Gilberttribe

Thread starter
Joined
Nov 12, 2003
Messages
37
Location
Colorado Springs
Thank you for your reply. Since my post a few weeks ago, I just got the same error code again on the same cylinder. Replacing the spark plugs, coil packs, and that particular injector has not corrected the problem. I'll check the battery, and possibly look into replacing the computer. I see I can get a PCM online that is supposedly programmed for my VIN. I've not looked into this much, so I'll need to do some more research to see if the online PCM is a legitimate option. I also just got an inexpensive Bluetooth ODB reader, so I'm going to see if that provides any useful information. If I loved working on cars, I'd be loving my Dakota right now because I'm smelling a slight hint of anitfreeze in the cab.
 
Joined
Aug 21, 2013
Messages
4,276
Location
Central Maryland
Good point about the battery. My '01 3.9L got really bizarre right before it needed a new battery. The 4.7L is not a bad engine, but like all iron/aluminum combinations can suffer head gasket problems, after an overheat or just from age.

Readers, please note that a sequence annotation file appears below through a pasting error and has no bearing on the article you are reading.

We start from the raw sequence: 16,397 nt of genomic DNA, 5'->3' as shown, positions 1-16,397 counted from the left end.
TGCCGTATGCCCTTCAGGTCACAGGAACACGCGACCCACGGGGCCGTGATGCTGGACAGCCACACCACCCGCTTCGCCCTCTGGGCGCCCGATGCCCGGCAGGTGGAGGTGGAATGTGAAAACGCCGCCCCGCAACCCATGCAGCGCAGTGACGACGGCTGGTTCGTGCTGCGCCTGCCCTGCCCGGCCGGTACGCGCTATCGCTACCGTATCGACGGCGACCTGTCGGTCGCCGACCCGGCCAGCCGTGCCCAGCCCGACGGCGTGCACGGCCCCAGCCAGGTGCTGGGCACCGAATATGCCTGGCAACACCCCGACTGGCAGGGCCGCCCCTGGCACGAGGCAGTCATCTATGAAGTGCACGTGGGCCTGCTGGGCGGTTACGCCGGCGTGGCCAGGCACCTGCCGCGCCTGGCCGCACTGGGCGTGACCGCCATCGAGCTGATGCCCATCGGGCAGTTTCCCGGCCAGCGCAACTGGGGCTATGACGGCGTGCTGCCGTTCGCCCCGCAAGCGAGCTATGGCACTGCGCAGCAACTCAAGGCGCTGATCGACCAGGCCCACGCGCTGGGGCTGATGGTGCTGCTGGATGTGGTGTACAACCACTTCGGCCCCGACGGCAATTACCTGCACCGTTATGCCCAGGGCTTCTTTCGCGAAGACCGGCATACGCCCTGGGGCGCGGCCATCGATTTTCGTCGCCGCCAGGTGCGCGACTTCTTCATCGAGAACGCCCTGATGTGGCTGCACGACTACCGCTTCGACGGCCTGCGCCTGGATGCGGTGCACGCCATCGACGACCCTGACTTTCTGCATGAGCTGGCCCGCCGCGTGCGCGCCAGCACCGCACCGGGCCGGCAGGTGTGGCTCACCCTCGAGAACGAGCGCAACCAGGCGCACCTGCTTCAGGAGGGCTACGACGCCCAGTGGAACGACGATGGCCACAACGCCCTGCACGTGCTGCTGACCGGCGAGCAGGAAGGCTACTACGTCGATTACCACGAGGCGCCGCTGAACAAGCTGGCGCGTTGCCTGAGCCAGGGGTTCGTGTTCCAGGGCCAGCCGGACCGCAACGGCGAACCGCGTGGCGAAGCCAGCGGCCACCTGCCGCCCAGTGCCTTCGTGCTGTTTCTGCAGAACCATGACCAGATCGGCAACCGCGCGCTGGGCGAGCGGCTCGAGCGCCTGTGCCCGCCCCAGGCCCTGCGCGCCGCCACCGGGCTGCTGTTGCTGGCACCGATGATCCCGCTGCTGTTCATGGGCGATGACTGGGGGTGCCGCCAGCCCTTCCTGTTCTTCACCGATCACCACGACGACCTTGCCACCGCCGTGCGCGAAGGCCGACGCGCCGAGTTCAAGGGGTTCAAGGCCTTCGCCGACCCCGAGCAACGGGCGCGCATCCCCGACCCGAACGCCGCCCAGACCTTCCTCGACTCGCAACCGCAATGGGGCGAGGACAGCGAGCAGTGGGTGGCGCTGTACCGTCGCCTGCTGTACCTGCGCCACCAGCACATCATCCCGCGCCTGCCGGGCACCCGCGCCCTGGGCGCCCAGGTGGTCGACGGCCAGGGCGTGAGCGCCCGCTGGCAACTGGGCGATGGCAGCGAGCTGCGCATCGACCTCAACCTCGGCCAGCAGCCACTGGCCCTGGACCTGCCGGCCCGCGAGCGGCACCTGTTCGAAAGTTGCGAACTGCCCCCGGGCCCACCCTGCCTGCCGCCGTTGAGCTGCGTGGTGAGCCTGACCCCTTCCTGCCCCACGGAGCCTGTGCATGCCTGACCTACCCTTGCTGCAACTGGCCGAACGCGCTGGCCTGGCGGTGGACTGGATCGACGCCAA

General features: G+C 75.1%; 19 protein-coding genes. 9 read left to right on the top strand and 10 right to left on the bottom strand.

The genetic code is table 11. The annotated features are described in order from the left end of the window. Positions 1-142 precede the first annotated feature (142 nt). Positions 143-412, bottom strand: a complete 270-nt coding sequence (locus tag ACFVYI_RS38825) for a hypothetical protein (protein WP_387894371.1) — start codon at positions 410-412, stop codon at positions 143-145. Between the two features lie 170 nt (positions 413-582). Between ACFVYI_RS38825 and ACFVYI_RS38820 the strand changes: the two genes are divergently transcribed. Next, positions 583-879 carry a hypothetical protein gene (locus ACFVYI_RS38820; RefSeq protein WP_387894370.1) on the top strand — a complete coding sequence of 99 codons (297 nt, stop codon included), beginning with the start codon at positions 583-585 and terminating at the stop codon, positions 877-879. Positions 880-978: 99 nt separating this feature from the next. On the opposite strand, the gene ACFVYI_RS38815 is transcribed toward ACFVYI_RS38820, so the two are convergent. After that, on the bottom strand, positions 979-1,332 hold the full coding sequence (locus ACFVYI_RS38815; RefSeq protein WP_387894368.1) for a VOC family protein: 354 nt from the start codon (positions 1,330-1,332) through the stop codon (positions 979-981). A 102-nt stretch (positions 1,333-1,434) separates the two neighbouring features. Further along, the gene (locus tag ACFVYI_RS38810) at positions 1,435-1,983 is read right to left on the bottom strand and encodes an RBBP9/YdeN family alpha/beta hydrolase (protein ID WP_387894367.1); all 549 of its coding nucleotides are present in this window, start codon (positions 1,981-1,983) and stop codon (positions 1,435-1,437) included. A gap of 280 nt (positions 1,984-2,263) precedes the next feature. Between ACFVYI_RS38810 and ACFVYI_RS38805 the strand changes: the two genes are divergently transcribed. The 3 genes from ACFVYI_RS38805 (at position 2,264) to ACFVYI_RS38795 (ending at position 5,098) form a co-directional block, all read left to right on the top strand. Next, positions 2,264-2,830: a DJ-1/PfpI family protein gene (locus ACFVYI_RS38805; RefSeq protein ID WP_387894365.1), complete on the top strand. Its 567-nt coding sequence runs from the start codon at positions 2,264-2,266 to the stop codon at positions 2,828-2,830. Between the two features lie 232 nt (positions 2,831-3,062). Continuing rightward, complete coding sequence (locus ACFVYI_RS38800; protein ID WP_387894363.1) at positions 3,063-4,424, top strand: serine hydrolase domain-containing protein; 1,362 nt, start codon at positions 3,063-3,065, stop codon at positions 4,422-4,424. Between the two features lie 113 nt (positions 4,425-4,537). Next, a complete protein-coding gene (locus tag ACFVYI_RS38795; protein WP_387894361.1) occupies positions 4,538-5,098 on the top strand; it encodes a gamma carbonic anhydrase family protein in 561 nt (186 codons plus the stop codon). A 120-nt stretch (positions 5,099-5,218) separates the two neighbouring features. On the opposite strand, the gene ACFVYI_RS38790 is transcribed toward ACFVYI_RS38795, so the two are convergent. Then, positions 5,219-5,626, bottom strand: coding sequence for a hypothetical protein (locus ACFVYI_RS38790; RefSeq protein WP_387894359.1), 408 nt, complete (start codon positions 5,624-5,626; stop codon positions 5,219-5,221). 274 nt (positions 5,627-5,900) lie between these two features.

Joined
Oct 10, 2008
Messages
19,699
Location
Sunny Florida
Originally Posted By: HangFire
Good point about the battery. My '01 3.9L got really bizarre right before it needed a new battery. The 4.7L is not a bad engine, but like all iron/aluminum combinations can suffer head gasket problems, after an overheat or just from age.
Head gasket issues in iron block/aluminum head engines for domestic automakers virtually disappeared years ago. How long were you away?
 
Joined
Aug 21, 2013
Messages
4,276
Location
Central Maryland
Originally Posted By: SteveSRT8
Originally Posted By: HangFire
Good point about the battery. My '01 3.9L got really bizarre right before it needed a new battery. The 4.7L is not a bad engine, but like all iron/aluminum combinations can suffer head gasket problems, after an overheat or just from age.
Head gasket issues in iron block/aluminum head engines for domestic automakers virtually disappeared years ago. How long were you away?